The German Jews of the eighteenth century were breaking away from the world of the ghetto, with its social isolation and its closed system of religious culture. It was an incident of the liquidation of medieval institutions and ideas. Moses Mendelssohn, the Jewish philosopher, through his translation of the Bible into German, had brought his people into contact with the culture of the outside German world, and they were already by Karl Marx’s generation beginning to play a role of importance in the literature and thought of the day. But Mendelssohn, who had been the original of Lessing’s Nathan the Wise, produced a result far beyond what he had intended: instead of guiding the Jews as he had hoped to a revivified and purified Judaism, he opened to them the doors of the Enlightenment. For the young Jews, the traditional body of their culture seemed at once to collapse in dust like a corpse in an unsealed tomb. Mendelssohn’s daughters already belonged to a group of sophisticated Jewish women with salons and “philosopher” lovers, who were having themselves baptized Protestants and Catholics. Hirschel Marx was a Kantian free-thinker, who had left Judaism and Jewry behind.
Living in Trier, on the border between Germany and France, he had been nourished on Rousseau and Voltaire as well as on the philosophy of the Germans. Under the influence of the French Revolution, some of the restrictions on the Jews had been relaxed, and it had been possible for him to study law and to make himself a successful career. When the Prussians expelled Napoleon and it became illegal again for Jews to hold office, he changed his name to Heinrich, had his whole family baptized Christians and rose to be Justizrat and head of the Trier bar.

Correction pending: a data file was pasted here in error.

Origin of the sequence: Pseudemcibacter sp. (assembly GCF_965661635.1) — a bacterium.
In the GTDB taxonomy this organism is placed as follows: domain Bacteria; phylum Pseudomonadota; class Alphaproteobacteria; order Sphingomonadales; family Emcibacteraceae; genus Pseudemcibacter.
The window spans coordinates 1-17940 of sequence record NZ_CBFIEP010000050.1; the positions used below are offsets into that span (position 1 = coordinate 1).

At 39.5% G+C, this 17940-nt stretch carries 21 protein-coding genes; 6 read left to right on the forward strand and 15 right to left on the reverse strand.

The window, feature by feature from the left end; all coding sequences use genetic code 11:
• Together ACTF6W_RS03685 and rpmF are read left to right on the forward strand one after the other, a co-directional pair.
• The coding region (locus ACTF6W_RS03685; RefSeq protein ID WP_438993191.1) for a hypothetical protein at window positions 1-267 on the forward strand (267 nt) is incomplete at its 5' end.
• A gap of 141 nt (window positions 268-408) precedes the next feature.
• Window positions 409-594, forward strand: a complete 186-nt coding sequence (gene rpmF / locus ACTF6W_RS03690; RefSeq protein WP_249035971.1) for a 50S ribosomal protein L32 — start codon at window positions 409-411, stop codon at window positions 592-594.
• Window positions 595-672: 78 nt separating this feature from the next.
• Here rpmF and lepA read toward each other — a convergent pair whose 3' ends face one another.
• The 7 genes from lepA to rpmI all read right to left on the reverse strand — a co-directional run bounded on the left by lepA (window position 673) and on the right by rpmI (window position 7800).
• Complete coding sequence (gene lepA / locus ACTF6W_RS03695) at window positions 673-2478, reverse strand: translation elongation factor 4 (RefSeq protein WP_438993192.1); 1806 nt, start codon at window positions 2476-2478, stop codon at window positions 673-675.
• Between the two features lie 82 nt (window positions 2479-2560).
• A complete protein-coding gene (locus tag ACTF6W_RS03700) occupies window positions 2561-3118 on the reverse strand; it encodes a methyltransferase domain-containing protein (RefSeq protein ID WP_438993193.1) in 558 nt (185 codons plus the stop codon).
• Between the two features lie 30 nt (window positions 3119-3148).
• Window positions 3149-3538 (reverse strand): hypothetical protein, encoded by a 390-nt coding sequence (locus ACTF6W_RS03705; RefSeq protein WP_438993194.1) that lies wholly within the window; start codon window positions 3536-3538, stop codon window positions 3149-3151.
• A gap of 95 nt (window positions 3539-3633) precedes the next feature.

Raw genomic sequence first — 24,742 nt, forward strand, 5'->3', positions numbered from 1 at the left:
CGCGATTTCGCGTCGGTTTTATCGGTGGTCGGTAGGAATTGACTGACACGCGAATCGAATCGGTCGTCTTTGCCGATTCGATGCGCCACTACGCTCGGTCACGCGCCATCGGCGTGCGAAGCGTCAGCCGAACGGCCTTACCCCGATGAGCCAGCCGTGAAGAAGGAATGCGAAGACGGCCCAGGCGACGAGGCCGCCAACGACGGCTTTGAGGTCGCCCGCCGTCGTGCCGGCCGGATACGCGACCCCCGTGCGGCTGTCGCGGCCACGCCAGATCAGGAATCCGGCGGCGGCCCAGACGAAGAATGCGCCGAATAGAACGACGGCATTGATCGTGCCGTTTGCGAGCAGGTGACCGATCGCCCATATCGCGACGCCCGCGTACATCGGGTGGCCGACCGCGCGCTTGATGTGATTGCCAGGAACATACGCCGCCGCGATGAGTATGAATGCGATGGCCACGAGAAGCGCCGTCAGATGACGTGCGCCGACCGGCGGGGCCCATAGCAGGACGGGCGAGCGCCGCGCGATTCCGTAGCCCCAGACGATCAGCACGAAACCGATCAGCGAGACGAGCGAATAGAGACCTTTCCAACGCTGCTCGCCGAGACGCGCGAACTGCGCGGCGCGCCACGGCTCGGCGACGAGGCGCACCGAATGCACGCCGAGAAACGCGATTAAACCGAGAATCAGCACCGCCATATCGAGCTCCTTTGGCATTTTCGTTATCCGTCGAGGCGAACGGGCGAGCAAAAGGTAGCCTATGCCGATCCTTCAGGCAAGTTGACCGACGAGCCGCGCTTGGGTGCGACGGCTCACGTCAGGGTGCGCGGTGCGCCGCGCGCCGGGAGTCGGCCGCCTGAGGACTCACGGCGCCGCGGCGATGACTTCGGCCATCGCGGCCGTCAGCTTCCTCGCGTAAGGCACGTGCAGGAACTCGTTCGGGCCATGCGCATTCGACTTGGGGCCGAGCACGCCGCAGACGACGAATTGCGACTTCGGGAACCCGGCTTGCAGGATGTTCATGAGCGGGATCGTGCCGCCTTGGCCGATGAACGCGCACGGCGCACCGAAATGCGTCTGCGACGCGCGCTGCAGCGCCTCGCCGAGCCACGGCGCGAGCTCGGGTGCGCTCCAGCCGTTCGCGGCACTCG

Next door to the Marxes in Trier lived a family named van Westphalen. Baron von Westphalen, though a Prussian official, was also a product of eighteenth-century civilization: his father had been confidential secretary to the liberal Duke Ferdinand of Brunswick, the friend of Winckelmann and Voltaire, and had been ennobled by him. Ludwig von Westphalen read seven languages, loved Shakespeare and knew Homer by heart. He used to take young Karl Marx for walks among the vineyard-covered hills of the Moselle and tell him about the Frenchman, Saint-Simon, who wanted society organized scientifically in the interests of Christian charity: Saint-Simon had made an impression on Herr von Westphalen. The Marxes had their international background of Holland, Poland and Italy and so back through the nations and the ages; Ludwig von Westphalen was half-German, half-Scotch; his mother was of the family of the Dukes of Argyle; he spoke German and English equally well. Both the Westphalens and the Marxes belonged to a small community of Protestant officials — numbering only a scant three hundred among a population of eleven thousand Catholics, and most of them transferred to Trier from other provinces — in that old city, once a stronghold of the Romans, then a bishopric of the Middle Ages, which during the lifetimes of the Westphalens and Marxes had been ruled alternately by the Germans and the French. Their children played together in the Westphalens’ large garden. Karl’s sister and Jenny von Westphalen became one another’s favorite friends. Then Karl fell in love with Jenny. Continue reading